Out Of Reach
How frustrated and demoralised my client sounded as we sat in Upavista Konasana, (seated wide-legged posture) and I encouraged the room to connect to the sensation of the chest dropping towards the floor. ‘But my chest will never reach the floor,’ she said. ‘This posture lacks any motivation for me because I know that I will never get much lower than I already am. I just don’t think my body is designed to do that!’ Honest words, and I do encourage my clients to be open about how they feel when in the postures. However, whilst I wouldn’t want to curtail anyone’s capabilities, we should be realistic that for some of us, certain postures might always seem ‘out of reach’. So, what is the point in practising them? It is clearly important to maintain whatever degree of flexibility or strength we have at our disposal, but I am also keenly interested in the emotional reaction that the postures provoke. It is far more likely that this reaction will give us an insight into how we approach our day-to-day life and respond to the many challenges life throws our way. We all can relate to identifying another’s achievements and both admiring and celebrating them. At the same time, we can establish (or reconnect to) a demonstrative internal narrative that tells us that we will never achieve anything like that, and we are not worthy of such success. You might ask yourself: When will I ever reach my full potential?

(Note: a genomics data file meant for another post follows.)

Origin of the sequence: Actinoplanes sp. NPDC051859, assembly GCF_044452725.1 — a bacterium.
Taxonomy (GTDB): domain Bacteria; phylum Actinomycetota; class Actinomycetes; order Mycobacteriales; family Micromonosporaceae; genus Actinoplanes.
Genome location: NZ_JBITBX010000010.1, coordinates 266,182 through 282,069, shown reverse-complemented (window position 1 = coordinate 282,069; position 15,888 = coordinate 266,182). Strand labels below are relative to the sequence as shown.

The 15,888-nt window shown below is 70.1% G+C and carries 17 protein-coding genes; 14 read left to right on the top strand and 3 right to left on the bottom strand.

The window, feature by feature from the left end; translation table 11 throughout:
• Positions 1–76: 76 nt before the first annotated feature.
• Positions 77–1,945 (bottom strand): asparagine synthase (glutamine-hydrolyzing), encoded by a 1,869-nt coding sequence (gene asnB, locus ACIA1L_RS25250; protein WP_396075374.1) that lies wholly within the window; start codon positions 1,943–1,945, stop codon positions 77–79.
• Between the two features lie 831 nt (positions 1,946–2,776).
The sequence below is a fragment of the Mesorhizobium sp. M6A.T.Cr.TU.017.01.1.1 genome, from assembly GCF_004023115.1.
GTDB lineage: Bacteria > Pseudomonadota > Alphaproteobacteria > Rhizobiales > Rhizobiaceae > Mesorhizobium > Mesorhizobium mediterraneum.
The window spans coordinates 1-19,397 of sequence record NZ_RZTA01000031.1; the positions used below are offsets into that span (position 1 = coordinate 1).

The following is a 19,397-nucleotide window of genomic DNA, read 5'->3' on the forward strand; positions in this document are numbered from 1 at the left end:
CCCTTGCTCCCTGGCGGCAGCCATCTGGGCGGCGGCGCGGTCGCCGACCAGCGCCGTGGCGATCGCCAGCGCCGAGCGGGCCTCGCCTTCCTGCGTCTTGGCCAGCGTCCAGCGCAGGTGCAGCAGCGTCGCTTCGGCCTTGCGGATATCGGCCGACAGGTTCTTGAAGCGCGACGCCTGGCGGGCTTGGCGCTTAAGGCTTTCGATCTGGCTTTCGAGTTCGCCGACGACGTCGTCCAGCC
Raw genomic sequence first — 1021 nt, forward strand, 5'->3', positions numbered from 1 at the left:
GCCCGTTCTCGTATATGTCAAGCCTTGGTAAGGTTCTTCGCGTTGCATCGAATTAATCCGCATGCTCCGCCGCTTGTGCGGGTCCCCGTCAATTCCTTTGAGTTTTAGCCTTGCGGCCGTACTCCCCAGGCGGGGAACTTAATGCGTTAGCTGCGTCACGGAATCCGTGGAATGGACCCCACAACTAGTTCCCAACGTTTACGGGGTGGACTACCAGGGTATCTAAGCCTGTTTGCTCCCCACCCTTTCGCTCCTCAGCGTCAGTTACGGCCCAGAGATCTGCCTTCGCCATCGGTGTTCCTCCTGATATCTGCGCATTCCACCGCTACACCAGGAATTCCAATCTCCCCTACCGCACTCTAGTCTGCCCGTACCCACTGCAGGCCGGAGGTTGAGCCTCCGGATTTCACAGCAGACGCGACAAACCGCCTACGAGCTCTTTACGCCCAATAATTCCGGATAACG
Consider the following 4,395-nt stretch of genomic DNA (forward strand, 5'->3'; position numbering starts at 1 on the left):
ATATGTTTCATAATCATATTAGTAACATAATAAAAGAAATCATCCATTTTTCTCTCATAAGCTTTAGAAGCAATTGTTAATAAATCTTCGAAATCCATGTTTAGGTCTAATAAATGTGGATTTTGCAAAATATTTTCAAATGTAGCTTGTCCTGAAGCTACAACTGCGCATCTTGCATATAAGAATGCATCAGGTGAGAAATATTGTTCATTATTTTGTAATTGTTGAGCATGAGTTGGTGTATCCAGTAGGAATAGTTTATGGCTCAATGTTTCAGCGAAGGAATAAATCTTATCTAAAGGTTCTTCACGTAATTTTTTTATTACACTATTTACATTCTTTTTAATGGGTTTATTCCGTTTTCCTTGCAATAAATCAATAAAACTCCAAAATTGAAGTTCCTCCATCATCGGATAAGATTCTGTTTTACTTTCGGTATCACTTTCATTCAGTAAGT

Perhaps (like me) you indulge in big dreams. We set ourselves magnificent goals, only to get part of the way along and decide that it is too much for us and out of our reach. Perhaps some goals that we set ourselves are unattainable, whether at this moment or simply because they are not the right goals for us to choose. This goes against the grain of many self-help books that encourage you to believe that you can do anything you want to. I think (and fear) that they may be promoting self-delusion which is not helpful at all. Remember, one thing always holds true. Whatever the destination is, when you get there, unless you have been before, it will always look differently to how you have imagined it, and sometimes to how you remembered it! Perhaps then we should consider that, in a way, all goals don’t exist until they do and when they do they are already changed. I encourage everyone to pursue their goals in the realm of reality. Just remember that, in the same way that some postures just don’t work out for you, some paths in life simply won’t be appropriate for your nature. As I said to my client: ‘I can guarantee that whether or not you are able to get your chest on the floor, it won’t change your life or make you a better person.’